B-to-B insights: 57 Channels (And Nothin On?)
This 1992 Bruce Springsteen song (sans the question mark) referred to the boom in cable TV back in the day. But at the rate marketing channels are popping up, it soon may apply to direct selling.
You've heard that when you engage customers through multiple channels, you incrementally increase their loyalty and sales. Intuitively this makes sense, but measuring it's a different matter.
When one CEO added an outbound phone sales staff, he eagerly watched the stats for each sales rep rise month over month. His new team was hitting its targets, but sales weren't growing as fast as the reps' bonuses. He didn't know whether he really was increasing sales beyond normal growth patterns or just paying more for those sales.
In a test, he sought to determine the effect of the outbound effort. As he hoped, some of the phone reps increased sales by solid double digits and more than paid their way. Unfortunately, other reps actually decreased sales. Overall, the addition of the outbound team was positive, but not nearly as good as the growth charts on the call-center wall had indicated.
Marketers are good at micro testing — measuring the effects of lists, offers and copy within the confines of one promotional stream. Apply those skills to macro testing to test the incremental lift of entire channels.
There's no foolproof testing method that allows us to determine the incremental lift of every promotional channel — especially for social media and search engine optimization. There are, however, techniques to test the lift of push promotions like catalogs, outbound phone calls, emails and even pay-per-click campaigns. To do this you must control promotional activity to a specific customer segment over a given period of time.
Though most marketers have unified databases, they often don't use the same segmentation across channels.
For example, your outbound sales team may be organized geographically or by type of industry, and sales reps often intuitively manage their own contact strategies for their customers. Your catalog manager probably uses a more traditional segmentation, either a response model or an RFM variation. Your email team may have access to the same segmentation as your catalog marketing manager, but limit its criteria to promoting by product purchase, segmenting buyer vs. nonbuyer, or just blasting every name that hasn't opted out.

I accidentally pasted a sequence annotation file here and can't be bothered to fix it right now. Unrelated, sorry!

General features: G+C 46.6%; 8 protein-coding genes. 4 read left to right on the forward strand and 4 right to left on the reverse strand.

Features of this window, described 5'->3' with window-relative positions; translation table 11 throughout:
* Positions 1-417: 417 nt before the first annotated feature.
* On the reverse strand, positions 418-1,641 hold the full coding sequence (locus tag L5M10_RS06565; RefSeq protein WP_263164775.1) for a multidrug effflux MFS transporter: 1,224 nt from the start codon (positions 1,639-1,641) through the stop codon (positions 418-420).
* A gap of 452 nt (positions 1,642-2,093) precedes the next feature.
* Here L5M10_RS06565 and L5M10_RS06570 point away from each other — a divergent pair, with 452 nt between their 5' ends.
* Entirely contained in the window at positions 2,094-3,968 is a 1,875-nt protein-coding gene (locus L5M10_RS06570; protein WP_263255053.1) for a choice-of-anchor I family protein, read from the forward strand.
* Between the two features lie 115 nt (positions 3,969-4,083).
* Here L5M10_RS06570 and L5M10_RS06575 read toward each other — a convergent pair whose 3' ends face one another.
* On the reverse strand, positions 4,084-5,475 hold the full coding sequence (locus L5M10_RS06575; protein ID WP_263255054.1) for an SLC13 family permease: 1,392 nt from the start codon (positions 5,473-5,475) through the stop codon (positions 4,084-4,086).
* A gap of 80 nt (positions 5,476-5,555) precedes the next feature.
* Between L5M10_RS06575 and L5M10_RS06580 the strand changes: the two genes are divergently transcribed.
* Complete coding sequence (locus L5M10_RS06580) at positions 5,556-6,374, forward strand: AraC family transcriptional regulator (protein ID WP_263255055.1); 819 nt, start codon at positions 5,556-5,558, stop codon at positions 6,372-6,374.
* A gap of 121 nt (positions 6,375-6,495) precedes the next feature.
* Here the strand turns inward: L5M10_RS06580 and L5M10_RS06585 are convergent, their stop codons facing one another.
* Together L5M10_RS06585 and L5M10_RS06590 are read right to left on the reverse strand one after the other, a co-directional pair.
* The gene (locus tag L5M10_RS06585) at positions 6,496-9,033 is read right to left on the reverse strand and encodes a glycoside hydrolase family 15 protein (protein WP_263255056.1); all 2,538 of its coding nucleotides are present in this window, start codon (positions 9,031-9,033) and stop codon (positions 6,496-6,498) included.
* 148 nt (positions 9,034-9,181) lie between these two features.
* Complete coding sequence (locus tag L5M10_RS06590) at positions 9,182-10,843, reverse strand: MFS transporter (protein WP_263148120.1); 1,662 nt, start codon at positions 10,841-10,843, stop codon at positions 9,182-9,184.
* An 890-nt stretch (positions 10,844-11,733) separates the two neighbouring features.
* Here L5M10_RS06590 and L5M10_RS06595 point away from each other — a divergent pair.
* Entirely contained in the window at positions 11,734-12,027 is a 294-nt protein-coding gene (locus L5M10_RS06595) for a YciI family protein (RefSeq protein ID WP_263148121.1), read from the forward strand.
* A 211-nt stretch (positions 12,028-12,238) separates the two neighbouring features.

Allowing various teams to use different segmentation strategies can work. But for the test, separate your file into statistically similar segments for your control and test panels, and use those segments companywide.
In addition, every sales channel must use the same offers for the testing period. A rogue free-shipping offer in one channel will siphon orders and nullify the purpose of the test, which is to establish a baseline lift for a given promotional channel.
If you have a large housefile, you can simultaneously test multiple marketing channels during the same season. But if your file is smaller — say 20,000 buyers — you'll likely have to limit your test to evaluating the effect of only one channel.
If you experience a significant spike in sales with every catalog drop, you can use that promotional activity as the basis for your test and determine the incremental lift for another activity, such as phone efforts. Your control panel receives only the catalog, and your test panel receives both the catalog and phone calls. Regardless of channel, you can measure the lift in response from your phone effort, determine its return on investment and strategically budget for the program.
But if you have an aggressive outbound phone program, you can test the relative effectiveness of your catalog by not mailing it to one panel. Instead of referring customers to the catalog, your sales team tests the effectiveness of driving those customers online.
One B-to-B marketer that supported independent sales reps with catalog mailings discovered that it received a lift in sales when mailing the reps' segments, but not in contribution. Essentially, the additional sales only covered the additional costs, which allowed those catalogs to be redirected to more profitable segments.
When you introduce a new promotional channel, give it time to get established. Until you test its incremental lift, you don't know how effective it is. The test alone could give you insight into improving that effort. Customers and prospects are channel surfing. When they tune in to you, make sure there's something on.
George Hague is principal of consulting firm HAGUEdirect (firstname.lastname@example.org).